Survival of the Sickest is an interesting and thought provoking book about disease. The author takes a handful of diseases, for example diabetes and favism, and looks at them from an evolutionary perspective. She shows how some of the diseases we have today might have actually been a good thing for our ancestors. "Evolution likes genetic traits that help us survive and reproduce-it doesn't like traits that weaken us or threaten our health (especially when they threaten it before we can reproduce)." If diabetes helped our ancestors survive the last ice age, those genes would have been passed on in reproduction. Dr. Moalem definitely makes sense in Survival of the Sickest. It gets a bit scientific in parts though and a little hard to digest. After reading this book I won't look at hereditary disease in quite the same way.

    3 out of 3 people found this review helpful.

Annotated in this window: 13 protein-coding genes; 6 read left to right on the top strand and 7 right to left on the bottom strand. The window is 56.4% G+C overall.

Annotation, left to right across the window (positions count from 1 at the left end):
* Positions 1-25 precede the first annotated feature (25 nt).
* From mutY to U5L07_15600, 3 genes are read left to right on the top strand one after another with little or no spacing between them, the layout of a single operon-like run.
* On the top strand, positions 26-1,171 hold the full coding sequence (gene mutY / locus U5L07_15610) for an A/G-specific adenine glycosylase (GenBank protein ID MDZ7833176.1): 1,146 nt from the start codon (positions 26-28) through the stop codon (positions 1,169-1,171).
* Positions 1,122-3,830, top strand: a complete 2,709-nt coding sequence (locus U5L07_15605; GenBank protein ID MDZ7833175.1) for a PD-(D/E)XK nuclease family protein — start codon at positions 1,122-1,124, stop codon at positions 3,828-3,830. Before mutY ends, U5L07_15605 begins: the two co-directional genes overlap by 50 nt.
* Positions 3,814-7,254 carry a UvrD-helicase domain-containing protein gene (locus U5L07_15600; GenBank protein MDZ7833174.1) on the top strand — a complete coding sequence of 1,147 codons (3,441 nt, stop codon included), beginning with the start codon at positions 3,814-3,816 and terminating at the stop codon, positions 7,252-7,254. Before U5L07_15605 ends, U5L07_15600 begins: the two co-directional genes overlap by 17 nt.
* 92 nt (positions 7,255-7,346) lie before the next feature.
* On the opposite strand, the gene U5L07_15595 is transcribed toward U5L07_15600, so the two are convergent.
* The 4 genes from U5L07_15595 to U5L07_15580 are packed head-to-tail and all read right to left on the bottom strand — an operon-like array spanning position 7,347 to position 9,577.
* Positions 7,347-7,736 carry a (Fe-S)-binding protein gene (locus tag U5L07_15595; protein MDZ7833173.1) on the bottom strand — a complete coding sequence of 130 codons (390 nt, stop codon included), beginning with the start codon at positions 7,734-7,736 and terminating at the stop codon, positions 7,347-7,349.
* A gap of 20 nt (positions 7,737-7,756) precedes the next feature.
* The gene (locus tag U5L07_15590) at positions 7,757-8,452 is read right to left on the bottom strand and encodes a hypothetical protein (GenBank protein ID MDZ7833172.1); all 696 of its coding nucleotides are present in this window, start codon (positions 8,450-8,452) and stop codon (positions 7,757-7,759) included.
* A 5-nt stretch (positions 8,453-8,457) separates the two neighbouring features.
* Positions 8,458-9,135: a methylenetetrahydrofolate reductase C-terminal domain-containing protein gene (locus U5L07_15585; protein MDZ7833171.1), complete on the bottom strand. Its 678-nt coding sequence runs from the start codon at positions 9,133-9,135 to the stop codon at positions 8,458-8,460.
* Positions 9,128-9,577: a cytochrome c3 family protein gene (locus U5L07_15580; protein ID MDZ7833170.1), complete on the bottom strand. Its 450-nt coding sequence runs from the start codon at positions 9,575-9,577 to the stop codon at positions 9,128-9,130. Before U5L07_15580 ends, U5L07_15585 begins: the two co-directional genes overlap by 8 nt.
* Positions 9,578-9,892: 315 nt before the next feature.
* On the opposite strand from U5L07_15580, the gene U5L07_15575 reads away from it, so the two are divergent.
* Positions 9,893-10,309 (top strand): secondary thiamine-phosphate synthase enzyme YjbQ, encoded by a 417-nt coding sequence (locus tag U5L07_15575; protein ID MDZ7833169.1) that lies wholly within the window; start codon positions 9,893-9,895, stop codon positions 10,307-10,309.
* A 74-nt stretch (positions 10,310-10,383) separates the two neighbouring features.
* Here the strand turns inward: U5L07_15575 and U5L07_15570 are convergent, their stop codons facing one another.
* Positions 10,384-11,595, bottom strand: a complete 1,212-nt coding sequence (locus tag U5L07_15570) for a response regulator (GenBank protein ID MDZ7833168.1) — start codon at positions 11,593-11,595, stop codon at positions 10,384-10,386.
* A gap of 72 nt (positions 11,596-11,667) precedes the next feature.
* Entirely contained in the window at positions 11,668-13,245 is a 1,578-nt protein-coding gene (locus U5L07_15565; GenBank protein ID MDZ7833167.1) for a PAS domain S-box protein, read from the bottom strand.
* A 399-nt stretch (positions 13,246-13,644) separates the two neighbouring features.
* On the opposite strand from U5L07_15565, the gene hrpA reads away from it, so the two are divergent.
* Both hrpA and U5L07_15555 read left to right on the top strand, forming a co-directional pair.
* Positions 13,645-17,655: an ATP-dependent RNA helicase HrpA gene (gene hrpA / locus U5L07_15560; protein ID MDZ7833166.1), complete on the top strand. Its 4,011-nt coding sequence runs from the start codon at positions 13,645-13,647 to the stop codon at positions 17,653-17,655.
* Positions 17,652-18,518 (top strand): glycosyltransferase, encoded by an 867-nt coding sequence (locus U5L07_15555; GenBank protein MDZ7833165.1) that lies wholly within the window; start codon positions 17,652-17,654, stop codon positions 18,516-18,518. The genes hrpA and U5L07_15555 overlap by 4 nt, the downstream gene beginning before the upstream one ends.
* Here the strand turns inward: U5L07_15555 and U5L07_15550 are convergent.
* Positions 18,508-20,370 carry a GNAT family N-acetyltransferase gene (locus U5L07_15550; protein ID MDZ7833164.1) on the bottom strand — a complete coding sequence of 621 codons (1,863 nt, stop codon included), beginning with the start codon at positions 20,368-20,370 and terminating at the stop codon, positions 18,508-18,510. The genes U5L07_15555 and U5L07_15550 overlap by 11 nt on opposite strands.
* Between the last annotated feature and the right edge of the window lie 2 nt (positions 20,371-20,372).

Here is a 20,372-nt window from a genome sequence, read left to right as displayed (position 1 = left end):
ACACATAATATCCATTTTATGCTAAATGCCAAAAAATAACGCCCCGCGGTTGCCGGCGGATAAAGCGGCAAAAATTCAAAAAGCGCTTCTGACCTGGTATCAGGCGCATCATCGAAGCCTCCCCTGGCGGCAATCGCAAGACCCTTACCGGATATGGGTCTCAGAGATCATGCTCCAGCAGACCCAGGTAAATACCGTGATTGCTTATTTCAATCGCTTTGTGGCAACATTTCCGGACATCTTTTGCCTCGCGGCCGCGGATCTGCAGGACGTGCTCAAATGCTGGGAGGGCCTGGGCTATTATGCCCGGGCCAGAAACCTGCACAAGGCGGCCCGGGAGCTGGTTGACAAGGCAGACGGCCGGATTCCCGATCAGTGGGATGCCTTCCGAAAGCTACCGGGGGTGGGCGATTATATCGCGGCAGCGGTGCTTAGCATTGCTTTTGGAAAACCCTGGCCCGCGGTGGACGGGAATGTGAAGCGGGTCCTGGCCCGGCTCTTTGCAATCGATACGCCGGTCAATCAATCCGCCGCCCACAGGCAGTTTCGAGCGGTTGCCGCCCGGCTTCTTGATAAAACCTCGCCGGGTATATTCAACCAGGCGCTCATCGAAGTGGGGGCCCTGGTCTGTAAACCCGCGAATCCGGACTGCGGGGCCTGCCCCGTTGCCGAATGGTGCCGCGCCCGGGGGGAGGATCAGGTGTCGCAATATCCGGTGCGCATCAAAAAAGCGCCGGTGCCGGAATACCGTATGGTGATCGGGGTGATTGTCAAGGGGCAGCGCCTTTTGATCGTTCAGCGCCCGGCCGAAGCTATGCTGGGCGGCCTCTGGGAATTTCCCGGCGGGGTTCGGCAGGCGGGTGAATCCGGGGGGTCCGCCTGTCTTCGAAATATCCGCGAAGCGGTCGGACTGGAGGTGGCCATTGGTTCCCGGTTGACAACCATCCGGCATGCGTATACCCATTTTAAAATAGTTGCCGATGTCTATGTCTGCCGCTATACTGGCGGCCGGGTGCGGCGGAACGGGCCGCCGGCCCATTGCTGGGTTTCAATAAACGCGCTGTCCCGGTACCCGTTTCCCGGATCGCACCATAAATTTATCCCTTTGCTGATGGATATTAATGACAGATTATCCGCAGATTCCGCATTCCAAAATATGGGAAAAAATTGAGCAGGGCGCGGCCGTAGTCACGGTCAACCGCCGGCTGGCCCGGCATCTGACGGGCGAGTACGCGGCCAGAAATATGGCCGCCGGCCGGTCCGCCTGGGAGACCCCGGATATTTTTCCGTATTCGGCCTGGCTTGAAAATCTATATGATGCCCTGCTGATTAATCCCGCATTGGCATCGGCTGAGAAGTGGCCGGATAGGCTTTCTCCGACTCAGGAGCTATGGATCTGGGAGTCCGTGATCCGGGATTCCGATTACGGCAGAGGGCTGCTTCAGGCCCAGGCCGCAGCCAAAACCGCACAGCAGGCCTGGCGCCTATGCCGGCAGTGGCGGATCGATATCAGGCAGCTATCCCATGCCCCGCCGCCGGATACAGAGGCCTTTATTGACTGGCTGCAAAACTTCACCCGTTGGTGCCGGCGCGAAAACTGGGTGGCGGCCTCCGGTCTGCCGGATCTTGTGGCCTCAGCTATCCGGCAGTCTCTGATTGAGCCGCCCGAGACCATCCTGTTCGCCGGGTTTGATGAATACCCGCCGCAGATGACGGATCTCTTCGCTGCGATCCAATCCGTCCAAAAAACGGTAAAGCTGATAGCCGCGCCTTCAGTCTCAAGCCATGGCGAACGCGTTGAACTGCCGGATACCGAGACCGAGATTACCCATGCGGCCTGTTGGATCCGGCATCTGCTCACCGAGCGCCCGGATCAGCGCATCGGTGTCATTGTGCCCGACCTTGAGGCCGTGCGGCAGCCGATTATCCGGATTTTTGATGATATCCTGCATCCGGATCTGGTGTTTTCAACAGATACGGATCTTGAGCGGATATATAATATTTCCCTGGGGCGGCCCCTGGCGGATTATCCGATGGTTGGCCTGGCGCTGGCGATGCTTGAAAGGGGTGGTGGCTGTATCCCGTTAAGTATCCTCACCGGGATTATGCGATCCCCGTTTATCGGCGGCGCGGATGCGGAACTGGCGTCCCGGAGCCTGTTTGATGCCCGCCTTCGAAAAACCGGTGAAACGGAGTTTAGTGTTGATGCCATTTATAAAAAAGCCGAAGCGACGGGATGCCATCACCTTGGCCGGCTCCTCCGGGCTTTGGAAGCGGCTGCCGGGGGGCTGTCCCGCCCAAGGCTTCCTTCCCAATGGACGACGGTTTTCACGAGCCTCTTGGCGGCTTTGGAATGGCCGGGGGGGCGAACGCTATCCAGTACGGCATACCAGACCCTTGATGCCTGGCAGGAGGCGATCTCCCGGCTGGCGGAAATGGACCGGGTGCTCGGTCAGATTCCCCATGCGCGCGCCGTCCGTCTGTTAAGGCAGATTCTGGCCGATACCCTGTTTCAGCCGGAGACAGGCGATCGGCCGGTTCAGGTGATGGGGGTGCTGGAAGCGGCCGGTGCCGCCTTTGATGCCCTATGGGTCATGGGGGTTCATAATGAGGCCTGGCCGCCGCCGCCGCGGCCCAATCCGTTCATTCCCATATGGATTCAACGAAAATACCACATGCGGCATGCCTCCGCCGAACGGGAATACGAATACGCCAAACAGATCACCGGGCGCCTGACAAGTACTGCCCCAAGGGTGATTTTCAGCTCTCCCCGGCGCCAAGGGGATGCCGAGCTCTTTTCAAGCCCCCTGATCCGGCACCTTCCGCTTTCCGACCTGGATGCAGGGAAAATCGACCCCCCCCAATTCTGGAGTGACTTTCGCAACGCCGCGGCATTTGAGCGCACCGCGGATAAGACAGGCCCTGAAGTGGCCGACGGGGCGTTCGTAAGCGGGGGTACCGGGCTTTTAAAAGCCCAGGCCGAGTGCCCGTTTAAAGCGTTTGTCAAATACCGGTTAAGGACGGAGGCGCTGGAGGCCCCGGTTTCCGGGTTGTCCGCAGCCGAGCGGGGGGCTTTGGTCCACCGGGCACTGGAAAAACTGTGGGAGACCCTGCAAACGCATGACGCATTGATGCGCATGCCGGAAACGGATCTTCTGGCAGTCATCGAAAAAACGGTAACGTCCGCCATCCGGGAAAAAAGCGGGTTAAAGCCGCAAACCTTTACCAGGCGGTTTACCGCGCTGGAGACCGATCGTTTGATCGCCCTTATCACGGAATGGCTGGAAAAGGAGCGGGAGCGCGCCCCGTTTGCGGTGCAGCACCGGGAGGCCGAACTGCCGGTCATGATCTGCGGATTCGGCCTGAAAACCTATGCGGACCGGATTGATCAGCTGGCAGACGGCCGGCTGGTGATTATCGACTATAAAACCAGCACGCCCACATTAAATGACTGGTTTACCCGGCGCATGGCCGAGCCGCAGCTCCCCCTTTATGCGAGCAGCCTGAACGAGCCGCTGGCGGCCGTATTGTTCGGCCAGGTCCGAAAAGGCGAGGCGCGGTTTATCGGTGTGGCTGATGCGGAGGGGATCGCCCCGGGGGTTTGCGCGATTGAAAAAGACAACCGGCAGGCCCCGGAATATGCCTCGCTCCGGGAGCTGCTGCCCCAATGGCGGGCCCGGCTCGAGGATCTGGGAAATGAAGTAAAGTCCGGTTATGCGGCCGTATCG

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  • Anonymous

    Posted May 27, 2008

    Fascinating work

    As a genealogist, and an armchair geneticist, this was a fascinating read. It's data was entertaining and easily accessible. A rare find.

    3 out of 3 people found this review helpful.

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  • Posted August 11, 2011

    Amazing!

    Wow, what a wonderful book. It makes you rethink every genetic trait and disease that ever plagued the human race in recent memory, in an evolutionary context. I read this for my Advanced Biology class and it still stands out as one of my all-time favorites.

    2 out of 2 people found this review helpful.

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  • Posted March 18, 2011

    Great Book; Especially if you have Hemochromatosis

    I loaned my copy to a friend and as usually, you don't often get loaned copies back. I now have a Nook and am thinking of buying this book again as a Nookbook. One great thing about this book is its index. As a person with Hemochromatosis, the book is greatly appreciated. But even if you don't have this genetic disorder, it is still worth reading since it talks about such things as Vitamin D and its relation to cholesterol and brown fat which helps Eskimos keep warm in a frozen climate. Then there are chapters that deal with reptiles that have different tails if certain predators such as snakes are in the vicinity. Again, a great book.